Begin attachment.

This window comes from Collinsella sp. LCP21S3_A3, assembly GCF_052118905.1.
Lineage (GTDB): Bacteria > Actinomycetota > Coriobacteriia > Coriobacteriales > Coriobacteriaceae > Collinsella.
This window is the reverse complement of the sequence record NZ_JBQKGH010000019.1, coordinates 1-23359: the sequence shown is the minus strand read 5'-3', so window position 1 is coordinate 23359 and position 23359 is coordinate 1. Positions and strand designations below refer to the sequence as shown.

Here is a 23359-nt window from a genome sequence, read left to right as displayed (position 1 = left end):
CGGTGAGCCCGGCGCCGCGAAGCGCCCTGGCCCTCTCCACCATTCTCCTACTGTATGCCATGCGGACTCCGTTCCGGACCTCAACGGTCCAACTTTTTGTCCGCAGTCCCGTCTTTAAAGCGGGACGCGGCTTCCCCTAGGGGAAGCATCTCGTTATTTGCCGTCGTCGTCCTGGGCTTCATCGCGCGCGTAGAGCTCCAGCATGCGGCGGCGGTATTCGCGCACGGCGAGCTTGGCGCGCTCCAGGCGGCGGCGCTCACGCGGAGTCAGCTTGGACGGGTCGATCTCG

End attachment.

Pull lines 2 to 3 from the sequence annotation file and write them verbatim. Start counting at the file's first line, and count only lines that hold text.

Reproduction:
Lineage (GTDB): Bacteria > Actinomycetota > Coriobacteriia > Coriobacteriales > Coriobacteriaceae > Collinsella.
This window is the reverse complement of the sequence record NZ_JBQKGH010000019.1, coordinates 1-23359: the sequence shown is the minus strand read 5'-3', so window position 1 is coordinate 23359 and position 23359 is coordinate 1. Positions and strand designations below refer to the sequence as shown.